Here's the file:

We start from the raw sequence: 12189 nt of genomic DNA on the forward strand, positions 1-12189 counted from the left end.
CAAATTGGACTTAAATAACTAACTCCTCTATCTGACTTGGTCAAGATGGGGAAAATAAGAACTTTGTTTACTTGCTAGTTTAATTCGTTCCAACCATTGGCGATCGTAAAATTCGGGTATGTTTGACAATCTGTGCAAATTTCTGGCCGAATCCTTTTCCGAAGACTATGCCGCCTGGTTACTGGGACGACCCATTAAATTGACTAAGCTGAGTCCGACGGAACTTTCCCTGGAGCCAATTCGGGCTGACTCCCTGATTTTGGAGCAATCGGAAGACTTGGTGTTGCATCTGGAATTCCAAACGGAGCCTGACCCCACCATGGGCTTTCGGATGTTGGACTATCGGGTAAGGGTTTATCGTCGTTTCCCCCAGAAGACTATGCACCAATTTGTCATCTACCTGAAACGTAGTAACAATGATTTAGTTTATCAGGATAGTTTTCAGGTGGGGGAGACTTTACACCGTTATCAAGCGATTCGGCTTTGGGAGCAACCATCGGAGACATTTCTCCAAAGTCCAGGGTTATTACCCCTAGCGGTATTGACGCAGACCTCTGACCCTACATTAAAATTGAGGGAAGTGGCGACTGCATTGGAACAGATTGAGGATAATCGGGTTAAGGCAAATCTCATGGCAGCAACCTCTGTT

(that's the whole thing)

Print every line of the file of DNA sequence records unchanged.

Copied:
We start from the raw sequence: 12189 nt of genomic DNA on the forward strand, positions 1-12189 counted from the left end.
CAAATTGGACTTAAATAACTAACTCCTCTATCTGACTTGGTCAAGATGGGGAAAATAAGAACTTTGTTTACTTGCTAGTTTAATTCGTTCCAACCATTGGCGATCGTAAAATTCGGGTATGTTTGACAATCTGTGCAAATTTCTGGCCGAATCCTTTTCCGAAGACTATGCCGCCTGGTTACTGGGACGACCCATTAAATTGACTAAGCTGAGTCCGACGGAACTTTCCCTGGAGCCAATTCGGGCTGACTCCCTGATTTTGGAGCAATCGGAAGACTTGGTGTTGCATCTGGAATTCCAAACGGAGCCTGACCCCACCATGGGCTTTCGGATGTTGGACTATCGGGTAAGGGTTTATCGTCGTTTCCCCCAGAAGACTATGCACCAATTTGTCATCTACCTGAAACGTAGTAACAATGATTTAGTTTATCAGGATAGTTTTCAGGTGGGGGAGACTTTACACCGTTATCAAGCGATTCGGCTTTGGGAGCAACCATCGGAGACATTTCTCCAAAGTCCAGGGTTATTACCCCTAGCGGTATTGACGCAGACCTCTGACCCTACATTAAAATTGAGGGAAGTGGCGACTGCATTGGAACAGATTGAGGATAATCGGGTTAAGGCAAATCTCATGGCAGCAACCTCTGTT